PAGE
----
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Axel Hall
Axel Hall

Very Cutest Cat Cutest Kittens Cats Photo Book For Kids Cat Memes Baby Kittens Cats Photo Book Downl



A baby book your kids will page through all the time. Each page has adorable illustrations of cats, of different sizes, colors, and shapes, cuddling and laying together, making the cutest cuddle puddle ever!




Very Cutest Cat Cutest Kittens Cats Photo Book For Kids Cat Memes Baby Kittens Cats Photo Book Downl



Meow the Jewels succeeded, in large part, because El-P unwittingly tapped into what you might call the cat-powered consciousness of the Internet. During the last decade, cats have become synonymous with online cuddles and chuckles. In 2006, the website LOLcats.com began turning hundreds of cats in ridiculous situations or compromised poses into memes, with large and mostly misspelled text stripped across the top and the bottom of each photo.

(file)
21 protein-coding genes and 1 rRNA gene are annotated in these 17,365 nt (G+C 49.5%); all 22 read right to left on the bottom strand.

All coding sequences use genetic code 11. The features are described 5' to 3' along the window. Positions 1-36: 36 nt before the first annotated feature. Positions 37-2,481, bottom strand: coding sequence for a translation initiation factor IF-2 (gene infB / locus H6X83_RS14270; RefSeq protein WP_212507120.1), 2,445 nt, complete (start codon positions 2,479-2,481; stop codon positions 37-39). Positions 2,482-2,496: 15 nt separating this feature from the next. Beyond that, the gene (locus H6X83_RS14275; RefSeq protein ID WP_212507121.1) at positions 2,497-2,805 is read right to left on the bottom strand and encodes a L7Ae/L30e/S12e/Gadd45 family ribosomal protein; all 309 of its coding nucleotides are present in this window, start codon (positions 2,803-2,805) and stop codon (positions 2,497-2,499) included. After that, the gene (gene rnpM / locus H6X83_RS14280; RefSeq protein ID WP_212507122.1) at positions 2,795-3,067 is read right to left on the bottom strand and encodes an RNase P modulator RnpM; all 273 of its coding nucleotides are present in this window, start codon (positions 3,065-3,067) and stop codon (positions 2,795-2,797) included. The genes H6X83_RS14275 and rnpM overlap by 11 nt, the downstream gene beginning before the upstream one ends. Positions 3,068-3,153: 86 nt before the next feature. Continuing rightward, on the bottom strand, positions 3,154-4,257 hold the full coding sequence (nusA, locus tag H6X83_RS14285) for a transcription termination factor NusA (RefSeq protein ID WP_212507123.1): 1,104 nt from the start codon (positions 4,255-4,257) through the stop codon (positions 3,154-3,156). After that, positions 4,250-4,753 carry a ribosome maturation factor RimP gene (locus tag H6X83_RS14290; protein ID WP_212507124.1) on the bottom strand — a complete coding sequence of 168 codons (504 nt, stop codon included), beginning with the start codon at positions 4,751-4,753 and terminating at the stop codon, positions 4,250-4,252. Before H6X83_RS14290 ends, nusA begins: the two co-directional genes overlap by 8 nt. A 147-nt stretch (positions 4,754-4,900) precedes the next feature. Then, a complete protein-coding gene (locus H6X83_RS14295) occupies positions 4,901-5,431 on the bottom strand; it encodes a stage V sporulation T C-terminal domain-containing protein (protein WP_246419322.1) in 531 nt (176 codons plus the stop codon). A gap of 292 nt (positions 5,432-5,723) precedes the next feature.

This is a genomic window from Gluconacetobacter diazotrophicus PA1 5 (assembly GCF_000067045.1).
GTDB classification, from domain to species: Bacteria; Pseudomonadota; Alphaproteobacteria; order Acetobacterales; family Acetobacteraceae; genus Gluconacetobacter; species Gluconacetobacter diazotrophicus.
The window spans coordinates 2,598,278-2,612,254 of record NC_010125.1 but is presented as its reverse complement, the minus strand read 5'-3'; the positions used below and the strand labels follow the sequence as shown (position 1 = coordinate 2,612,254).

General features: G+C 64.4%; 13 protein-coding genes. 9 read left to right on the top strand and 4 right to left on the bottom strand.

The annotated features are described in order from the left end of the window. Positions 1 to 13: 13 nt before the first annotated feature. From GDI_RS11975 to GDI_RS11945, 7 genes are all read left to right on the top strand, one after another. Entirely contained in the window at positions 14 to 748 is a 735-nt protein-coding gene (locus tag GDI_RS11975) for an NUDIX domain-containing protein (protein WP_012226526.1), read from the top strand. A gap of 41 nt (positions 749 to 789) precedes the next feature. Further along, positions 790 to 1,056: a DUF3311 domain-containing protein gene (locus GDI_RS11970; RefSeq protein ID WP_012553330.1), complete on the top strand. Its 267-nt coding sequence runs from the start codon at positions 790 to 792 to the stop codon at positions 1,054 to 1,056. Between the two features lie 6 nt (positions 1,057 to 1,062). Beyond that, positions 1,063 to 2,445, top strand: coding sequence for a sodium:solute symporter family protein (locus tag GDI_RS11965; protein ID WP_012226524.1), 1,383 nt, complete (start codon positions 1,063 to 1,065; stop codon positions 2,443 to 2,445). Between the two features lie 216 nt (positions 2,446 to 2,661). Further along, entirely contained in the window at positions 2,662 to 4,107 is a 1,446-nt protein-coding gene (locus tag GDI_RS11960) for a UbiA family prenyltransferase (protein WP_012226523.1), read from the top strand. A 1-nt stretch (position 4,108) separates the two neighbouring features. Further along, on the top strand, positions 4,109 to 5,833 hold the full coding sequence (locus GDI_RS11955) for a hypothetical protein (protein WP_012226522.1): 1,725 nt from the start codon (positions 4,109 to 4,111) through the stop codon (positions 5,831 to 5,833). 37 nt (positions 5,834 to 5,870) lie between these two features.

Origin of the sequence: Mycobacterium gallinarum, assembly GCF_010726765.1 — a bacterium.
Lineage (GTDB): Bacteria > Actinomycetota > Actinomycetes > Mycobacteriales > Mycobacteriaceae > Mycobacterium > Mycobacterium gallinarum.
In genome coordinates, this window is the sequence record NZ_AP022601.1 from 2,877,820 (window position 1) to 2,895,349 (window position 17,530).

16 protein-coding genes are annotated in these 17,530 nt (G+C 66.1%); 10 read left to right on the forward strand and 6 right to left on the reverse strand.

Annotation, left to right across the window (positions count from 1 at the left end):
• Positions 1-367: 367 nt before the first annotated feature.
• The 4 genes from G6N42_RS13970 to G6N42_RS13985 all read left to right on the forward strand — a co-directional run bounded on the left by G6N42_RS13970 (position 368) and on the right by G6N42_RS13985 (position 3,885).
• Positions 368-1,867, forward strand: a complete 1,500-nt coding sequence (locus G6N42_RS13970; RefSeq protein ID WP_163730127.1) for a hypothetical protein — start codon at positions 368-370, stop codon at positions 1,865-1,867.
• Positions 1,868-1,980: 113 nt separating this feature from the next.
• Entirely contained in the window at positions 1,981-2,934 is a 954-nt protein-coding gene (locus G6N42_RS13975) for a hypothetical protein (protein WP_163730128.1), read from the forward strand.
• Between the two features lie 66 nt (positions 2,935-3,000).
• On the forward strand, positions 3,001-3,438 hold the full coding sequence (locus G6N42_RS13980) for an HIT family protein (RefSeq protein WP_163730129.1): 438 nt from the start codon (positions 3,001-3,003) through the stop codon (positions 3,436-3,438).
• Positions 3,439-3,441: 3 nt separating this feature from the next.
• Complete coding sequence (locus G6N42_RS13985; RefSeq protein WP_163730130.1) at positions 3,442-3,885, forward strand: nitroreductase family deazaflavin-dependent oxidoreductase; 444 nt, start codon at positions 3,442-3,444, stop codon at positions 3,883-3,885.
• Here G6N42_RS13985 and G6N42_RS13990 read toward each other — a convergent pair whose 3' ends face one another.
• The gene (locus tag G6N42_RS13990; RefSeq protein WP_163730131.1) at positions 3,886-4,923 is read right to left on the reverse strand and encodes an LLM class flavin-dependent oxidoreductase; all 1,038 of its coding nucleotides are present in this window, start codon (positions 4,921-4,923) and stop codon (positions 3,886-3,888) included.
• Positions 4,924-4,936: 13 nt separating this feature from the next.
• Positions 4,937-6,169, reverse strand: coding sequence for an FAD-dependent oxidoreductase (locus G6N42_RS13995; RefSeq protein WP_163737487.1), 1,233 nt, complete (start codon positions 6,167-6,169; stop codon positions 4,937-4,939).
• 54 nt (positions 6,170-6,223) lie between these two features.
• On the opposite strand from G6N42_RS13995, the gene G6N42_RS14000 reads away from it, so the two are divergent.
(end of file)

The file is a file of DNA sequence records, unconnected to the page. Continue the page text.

StartEndSpeakerTranscript4.19.49JWlipsmack Okay I'm um Jordan Wright. I'm thirteen years old.9.7917.2JWThe date is December twenty eighth. um We're in Countee Cullen Library in Harlem and this is my grandmother.17.7824.59CWOhh um uh I'm Constance Wright. I'm eighty seven and a half years old.24.9932.34CWToday is December twenty eighth nineteen -- two thousand seven and uh32.7440.75CWI am also in the Countee Cullen Library in Harlem and eh I'm with my grandson Jordan.43.2145.09JWAnd so where did you grow up?45.7953.42CWWhat? uh Before I grew up I was born and I was born in Harlem and I grew up in Harlem.54.4562.03CWI have lived in Harlem all of my life with little breaks here and there uh62.1764.18CWin the suburbs of New Jersey.65.7869.66JWOkay. What was the child like -- childhood like in Harlem?70.0474.78CWWell contrary to um76.6282.66CWthe ideas and attitudes of people far far away from Harlem um82.7690.15CWit was a rather bucolic existence. I mean we lived S- um a very very happy go lucky life.90.697.48CWuh We did all the things that you hear in all the so called idealized communities. uh We played,97.71105.45CWwe were taken places, we ate, um we interacted with our parents, we had105.49108.19CWuh chores to do. um108.63116.63CWBoringly normal in one way but V- very reassuring and happy as a child. Mhm.116.28121.1JWbreath Did you have any brothers or sisters that you grew up with that got to represent with this childhood with you?119.02123.05CWI uh got -- in that case I had one brother. My brother and I123.36129.04CWcough were the only children in my -- in my mother and father's family. And we were129.69136.06CWborn rather close together. Ohh he was two years older than I was lipsmack and136.44142.29CWwe went everywhere together and we did everything together so much so that nobody said Raymond142.66149.42CWwithout saying Connie. So they all -- everybody always asked where's Raymond and Connie? Where's Raymond and Connie?149.69157.31CWIt was never one without the other. We were very -- we had a very close relationship. Now and again stormy as brothers and sisters157.34162.07CWwill do but it never lasted very long because um162.45167.95CWwe felt close together. We did a lot of things together maybe. uh168.22175.33CWDoesn't happen nowadays. uh We went on to -- we -- we made up trips to take within the city limits175.33183.13CWand we went on them together so we had to figure out how to go and come. lipsmack We played together. His friends were my friends183.6190.42CWand it was uh a very wonderful warm intimate relationship that we shared growing up.191.11191.66JWum193.65201.55JWlipsmack um What kind of S- like you talk about what -- specifically what kind of things did you do together? Like did you go out to the pool in the summer or?200.53208.3CWWell for one -- yes well now yes -- well for one thing as I can think far back -- the thing we did always208.36215.89CWwas go to my grandmother's house together. And my grandmother lived on a Hundred Thirty Fourth Street and we lived one a Hundred Thirty215.99222.79CWEighth Street. lipsmack And I can know that uh whenever we set out to go to my grandmother's house uh223.01230.38CWmy -- my brother was always forewarned to look out for me and to keep hold of me. That he was told to take230.42236.57CWmy hand but he took my neck instead and we would walk down the street with his hand236.79241.91CWholding me around the neck so that I couldn't move too much to the left or to the right.242.44248.86CWAnd when we got to a Hundred Thirty Fifth Street it was a big wide street. We were like six --248.86256.42CWI was about six and he was about eight and that presented a problem but the solution was to go down into the256.48264.07CWsubway on one side of the street and come up on the other side of the street. And we were on our way down264.14271.1CWto a Hundred Thirty Fourth Street to see my grandmother. breath So that was one of the things we used to do all the time because we liked to go to her house.271.28277.3CWShe let us romp on her couch which my mother didn't let us do and mess it up -- anyway we277.75285.02CWwanted to mess it up. And then we had another -- we had a great grandmother who lived down in what is now called285.25292.01CWChelsea. Was down -- Eighteenth Street between Eighth and Ninth Avenue and292.84299.22CWI don't know how my brother -- he -- my -- my -- my brother always seemed to know much more than I do -- did. He knew how to get down there.299.36305.31CWAnd so my mother would uh review with him how we were going to get from a Hundred Thirty Eighth Street305.31311.3CWdown to eighteenth Street and ninth Avenue and then she would let us go as far as (())312.37319.32CWAnd we would uh we would take the um the L then they called it. In those days on eighth Avenue319.64323.28CWthey had the elevated trains on -- they were on -- breath323.28330.17CWwell +basically the elevated trains were on third Avenue, sixth Avenue, and ninth Avenue but we could get a330.61338.7CWum over on -- it was over on eighth Avenue that we picked it up. And uh we would take it on downtown. You'd have to change339.02346.91CWto the um express at -- but my brother had the situation well in hand and we -- downtown we went.347.09354.79CWAnd Fifty Ninth Street it would take a big wide curve to get to over this to ninth Avenue.355.07359.71CWAnd it was wonderful train ride (()) (()) and I felt very very grown up.360.69364.93JWWhat were your great grandmother and your grandmother like as people?364.31366.49CWW- where did they live?366.15367.89JWlipsmack As people what were they like?367.81374.96CWWhat were they like? Well truth to tell I really didn't care for my great grandmother.375.18383.07CWum She was rather um a stiff formal person. Very -- she was very tiny and she was very383.12390.09CWstiff and she wore they would look like costumes today because they were long black dresses that went all the way390.11395.85CWdown to the floor and they had the bosoms that came out and the very wasp waist395.85403.88CWand she was always very S- and the white starched collars and -- and the hair was done up and that's the way she always looked.403.96411.11CWI -- I wondered if she laugh you know ever went to bed or changed those clothes but they were always very stiff as you see -- you eh411.14416.21CWsometimes in the pictures you look at them olden times. And uh418.65425.72CWsh- -- sh- -- she -- we -- we -- she was always very formal with us. She would find seats for us and we would sit down425.91433.59CWand then she would ask us questions. Can you do this and can you do that? And when you get my age -- I can remember her saying once433.67439.19CWwhen you get my age if you can do this you'll be in good physical condition and she bent over and touched --439.43447.51CWtouched her -- her toes. And she was in her seventies or eighties at laugh that particular time. I was impressed. laugh447.55453.28CWBut my other grandmother ah those kinds of she -- she -- H- my grandmother not my great grandmother453.28461.43CWshe was not um very formal at all. She -- and we L- we adored her. But she was not always available to us. She seemed to be455.36456.57JWlipsmack She was loose?461.86469.74CWin the other room W- working on things all the time but she came out and she gave orders and people did things for us you know.470.2476.52CWThey would take us to the movies or they would uh G- take us to get lunch somewhere or the other you know.477.06482.07CWAnd she would let us stay overnight. That was the part we liked the best so um482.49490.83CWlipsmack or else she'd fix a gigantic dinner and everybody would come and they'd -- they'd -- they'd -- they'd have little contests about how much491.2498.62CWcorn they -- they could eat. She would bake a -- fix a -- a -- a plate of -- of corn that seemed to go almost up to the sky.498.81505.11CWAnd people would say ohh I can eat seven ears or I can eat -- and I couldn't imagine people that many ear- but they did.505.11511.1CWYou know and it was fun at the dinner table with my -- my grandmother. She was you know very informal511.45514.04CWand inviting as a person. breath514.04515.9JWWhat were your mother and father like?516.8523.07CWWell breath my father was a rather formal person and my mother was very informal.523.61529.65CWuh When you talked to your -- my father you minded your Ps and your Qs and your English as well.530.29536.82CWAnd my mother well you could talk to her any way you wanted to talk to her you know breath but uh lipsmack536.82540.54CWget her to do things that maybe she hadn't a mind to do.540.75547.9CWOne of the things we liked to do was to um in those days eat lunch in the summertime on the fire escape.547.9549.62CWThat was like picnicking550.67557.94CWand uh she wasn't always eh +interested interested in us being out on the fire escape.558.01563.25CWBut we would plead with her and we'd take a blanket and lay it out there and we'd buy liverwurst563.74571.52CWum and -- and eh rolls we liked. I don't know what we drank but uh we would be on a picnic571.75578.05CWon the fire escape on the blanket when the sun H- had passed by that part of our uh578.35584.47CWlipsmack our buildings. And we could even take a nap out there after -- we loved -- we loved O- out on the fire escape584.47588.25CWon a -- we called ourselves being on a picnic. That's when we were very small.589.07593.26JWWell do you have any favorite stories from childhood? One that really stand out to you.593.95600.18CWum you mean -- you mean eh literary stories. I used -- I used to read the nursery rhymes600.36608.08CWall the time again and again and again over and over and over. My mother -- at first my mother would read them to me608.36611.85CWand then sh- one day she said you can read it yourself612.64618.49CWso I began to try to read it myself and I know I'd be in one room and she'd be in another618.79623.16CWand I would come across a word I didn't know and I would yell out to her623.52630.99CWmomma what does you know B_L_A_C_K spell? And she'd yell it back and I'd go on with my story. breath630.99637.13CWYes and so I -- I knew the nursery +rhymes er rhymes like the back of my hand backwards and forwards you know637.03637.41JWWell --637.13641.18CWLittle Bo Peep or um um um um641.2647.97CWThe Three Blind Mice or you know all of the nursery rhymes that were in these books that I had.648.42655.06JWAnd what was your favorite adventure I could say with your -- that you had with father -- I mean with your brother or any other one of your relatives?654.15655.98CWFavorite adventure I had?659.07660.15CWI suppose661.27667.21CWadventure meaning going off by myself or adventure being -- being with my -- with -- with the adults?666.59669.11JWlipsmack It could be with anyone. Just in general.668.37675.18CWHang on. I think the biggest thing that stood out in my child is that -- at -- in my mind as a child is when I was taken675.2681.83CWto Niagra Falls because they -- we -- I think we slept overnight on the -- on -- on the train682.2690.3CWon the way and then after we got there we stayed in this big house and the next day we were taken to the falls.691.22695.04CWlipsmack We stayed in Buffalo. I don't know -- I don't know the lady's name695.35702.96CWbut uh she bought us these big jars -- big -- they weren't jars they were cans of peanut butter703.35711.13CWW- with -- you know that you could carry. It was like a pail. And -- and it only costs five cents and it's was a +great great big pail of peanut butter711.43719.81CWand it -- that she had bought each one of us a pail of peanut butter. breath And then I remember going to the falls and putting on the raincoats720.35728.51CWand then suddenly my grandmother appeared. She met us there and we all went under the falls together with these -- with these ah raincoats on.728.93735.49CWAnd then we got into this big car and we stopped along the way and -- and we bought um736.17742.39CWthere again we bought T- big tomatoes and they gave us salt -- salt and in this742.49748.959CWcar as we're riding we're eating tomatoes with the salt on it and I had -- these are things that I had never done before yeah.749.6757.4CWSo that stands out in my mind going under the falls and riding in the car and stopping and buying tom- big basket of tomatoes757.81760.02CWand the lady giving us the peanut butter.761.39767.54JWWas your brother the -- the one you had the strongest relationship as a child or was it your mother or father or?766.44770.77CWWhat's -- what breath and I missed that Jordy. Could you tell me again?771.47776.86JWWas your F- was it your brother who you had the strongest relationship in your family or was it your mother or your?776.88784.16CWOhh the -- the strongest relationship was with my brother. Yeah I mean we -- we -- we planned things and thought784.25788.66CWhow to get them. Or else we were told to do things together788.88796.09CWand we had to work out the division of labor or the division of responsibility. lipsmack I remember once we were --796.31803.36CWmy grandmother was taking us on a boat ride breath eh and uh you had to get the tickets in advance803.4809.14CWfrom the church so my grandmother gave my brother who was the older809.74817.11CWmoney for the tickets to buy and uh we got outside and we walked half a block817.43823.9CWand my brother said here you buy them and he shoved the money at me. Well neither one of us knew --824.58830.73CWit turned out to be Saint Philip's Church by the way but neither one of us had ever been to Saint Philip's before830.94835.85CWand we -- neither one of us wanted to go in breath and speak to the lady to order the tickets.836.19841CWBut he being the older he called the shots and he shoved the money at me.841848.93CWtold me I had to go in and I said I'm not going. I'm not going. laugh breath And we got to the church office and he walked on849.1856.54CWto the corn- he wasn't going to laugh and I didn't know what to do so I finally screwed up my courage and went in and bought the tickets856.54858.66CWfor the boat ride. cough859.71865.09JWWhat were holidays like in your family? Did a lot of people come over or what went on in general?864.54866.85CWWell I -- I C- well I can remember867.89873.72CWThanksgiving. I can +remember +remember uh Thanksgiving when we went to my uncle's house874.15880.79CWuh for Thanksgiving dinner. They -- and I can remember they had a big table maybe about twice this size880.86889.06CWand everybody sat around the table uh for dinner and my uncle made wine during the winter. He made889.61897.11CWred wine. He had it in great big vats under the sink and so that was the wine that we drank897.16905.55CWfor Thanksgiving dinner. And then he had a Stromberg-Carlson in those days which was an unique possession. It was a radio.906.13914.25CWAnd after dinner was over we all sat around the Stromberg-Carlson to listen to the music or stories or whatever914.67921.81CWcame across. I remember that as one Thanksgiving. Christmas was al- well Christmas was always a big howl922.18929.36CWbecause Santa Claus was a big thing in children's lives in those days and for weeks they held it over your head929.73937.47CWthat if you weren't good Santa Claus wasn't coming you know that Santa Claus wasn't coming you know. All straightened up and get that uh937.68943.73CWback in order and at the end we didn't sleep in our own rooms943.75950.9CWwhen it was Sant- time for Santa Claus because our rooms the -- the -- the D- you had to pass through our rooms when you950.93955.64CWcame into the apartment so then we got to sleep in my mother and father's bed956.09963.88CWbecause that was the end room in the apartment and Santa didn't go into that room. So we had to sleep in there so that uh964.34971.85CWum Santa wouldn't come unless you were fast asleep and we couldn't wake up and see Santa and chase Sant- make Santa go away. breath971.85978.93CWSo that was fun. We got to sleep in my mother and father's bed when it was -- and we waited and waited and waited and waited979.7986CWand I remember once I fell asleep and woke up Santa hadn't come but my uncle had986.37993.79CWand we had some -- we had a fireplace and the stockings were on the fireplace and my uncle had put oranges994.241001.64CWand I wondered what kind of gift was that you know. But I late- later learned that it was um a very famous Russian1001.671006.23CWcustom to put oranges in -- in the children's stockings so1006.821013.08CWwhere -- where he had acquired it I don't know. But he brought oranges and put in our stockings and that was supposed to be a treat.1015.131020.7JWWhere do you remember like going traveling internationally or in the U_S? What trips do you remember the most?1021.761027.93CWI began my international travels when I became an adult and my children1028.051030.29CWwere practically grown. I didn't uh1031.421036.85CWyou know I'd had my nose to the wheel before that you know working. I had to work every day.1037.671044.18CWum But I began to -- my first trip I -- abroad I would say was to Africa. I went to Senegal.1044.971051.88CWum During the Easter holidays they had what was called um the first world1052.531057.53CWAfrican festival. And it was in Senegal I think it was nineteen sixty1058.881065.61CWthree or nineteen sixty four. And all of the countries you know participated. It was for ten days. breath1065.611073.36CWI remember it only cost five hundred and seventy four dollars for ten days to go and the -- all meals including sleeping accommodations1073.841081.2CWand we were in these lovely lovely little huts surrounding this big hotel which was the hotel in Senegal1081.421083.98CWat that time. breath lipsmack1083.21085.11JWWhat was your favorite part of that trip?1085.641093.35CWThe interesting part? The interesting part to me was that the trip was ten days long and I didn't sleep for ten days and ten nights. laugh1093.371100.74CWWhen I got back breath on that tr- or that plane I slumped in my sleep and I never budged until the plane1100.761106.29CWtouched down. breath I was exhausted but I had a merry old time. laugh1106.471108.51JWWhere else have you gone internationally? Is that it?1107.351112.99CWI -- and well then -- then I got G- I got to -- I got to see some historic sites too.